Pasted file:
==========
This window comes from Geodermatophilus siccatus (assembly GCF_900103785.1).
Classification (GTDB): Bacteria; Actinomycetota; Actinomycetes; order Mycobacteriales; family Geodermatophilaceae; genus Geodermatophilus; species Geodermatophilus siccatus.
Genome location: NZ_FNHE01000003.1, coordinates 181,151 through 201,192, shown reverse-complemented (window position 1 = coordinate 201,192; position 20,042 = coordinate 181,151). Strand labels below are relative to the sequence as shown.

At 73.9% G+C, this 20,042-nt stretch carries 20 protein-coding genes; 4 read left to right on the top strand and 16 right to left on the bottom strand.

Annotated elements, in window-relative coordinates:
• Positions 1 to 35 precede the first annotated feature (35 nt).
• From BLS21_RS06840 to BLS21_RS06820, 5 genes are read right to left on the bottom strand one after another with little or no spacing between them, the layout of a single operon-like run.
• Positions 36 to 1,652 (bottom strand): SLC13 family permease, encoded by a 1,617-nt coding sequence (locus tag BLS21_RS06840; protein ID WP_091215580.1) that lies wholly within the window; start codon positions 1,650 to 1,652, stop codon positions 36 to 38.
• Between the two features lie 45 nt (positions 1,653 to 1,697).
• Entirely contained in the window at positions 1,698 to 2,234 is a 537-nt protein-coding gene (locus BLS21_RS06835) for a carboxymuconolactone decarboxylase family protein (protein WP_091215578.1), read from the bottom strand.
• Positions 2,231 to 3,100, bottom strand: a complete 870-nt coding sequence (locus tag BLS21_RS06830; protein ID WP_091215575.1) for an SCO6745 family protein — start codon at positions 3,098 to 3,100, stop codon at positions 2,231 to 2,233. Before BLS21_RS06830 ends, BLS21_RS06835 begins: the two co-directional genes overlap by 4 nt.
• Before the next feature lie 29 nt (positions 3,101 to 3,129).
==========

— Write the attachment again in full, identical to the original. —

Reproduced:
This window comes from Geodermatophilus siccatus (assembly GCF_900103785.1).
Classification (GTDB): Bacteria; Actinomycetota; Actinomycetes; order Mycobacteriales; family Geodermatophilaceae; genus Geodermatophilus; species Geodermatophilus siccatus.
Genome location: NZ_FNHE01000003.1, coordinates 181,151 through 201,192, shown reverse-complemented (window position 1 = coordinate 201,192; position 20,042 = coordinate 181,151). Strand labels below are relative to the sequence as shown.

At 73.9% G+C, this 20,042-nt stretch carries 20 protein-coding genes; 4 read left to right on the top strand and 16 right to left on the bottom strand.

Annotated elements, in window-relative coordinates:
• Positions 1 to 35 precede the first annotated feature (35 nt).
• From BLS21_RS06840 to BLS21_RS06820, 5 genes are read right to left on the bottom strand one after another with little or no spacing between them, the layout of a single operon-like run.
• Positions 36 to 1,652 (bottom strand): SLC13 family permease, encoded by a 1,617-nt coding sequence (locus tag BLS21_RS06840; protein ID WP_091215580.1) that lies wholly within the window; start codon positions 1,650 to 1,652, stop codon positions 36 to 38.
• Between the two features lie 45 nt (positions 1,653 to 1,697).
• Entirely contained in the window at positions 1,698 to 2,234 is a 537-nt protein-coding gene (locus BLS21_RS06835) for a carboxymuconolactone decarboxylase family protein (protein WP_091215578.1), read from the bottom strand.
• Positions 2,231 to 3,100, bottom strand: a complete 870-nt coding sequence (locus tag BLS21_RS06830; protein ID WP_091215575.1) for an SCO6745 family protein — start codon at positions 3,098 to 3,100, stop codon at positions 2,231 to 2,233. Before BLS21_RS06830 ends, BLS21_RS06835 begins: the two co-directional genes overlap by 4 nt.
• Before the next feature lie 29 nt (positions 3,101 to 3,129).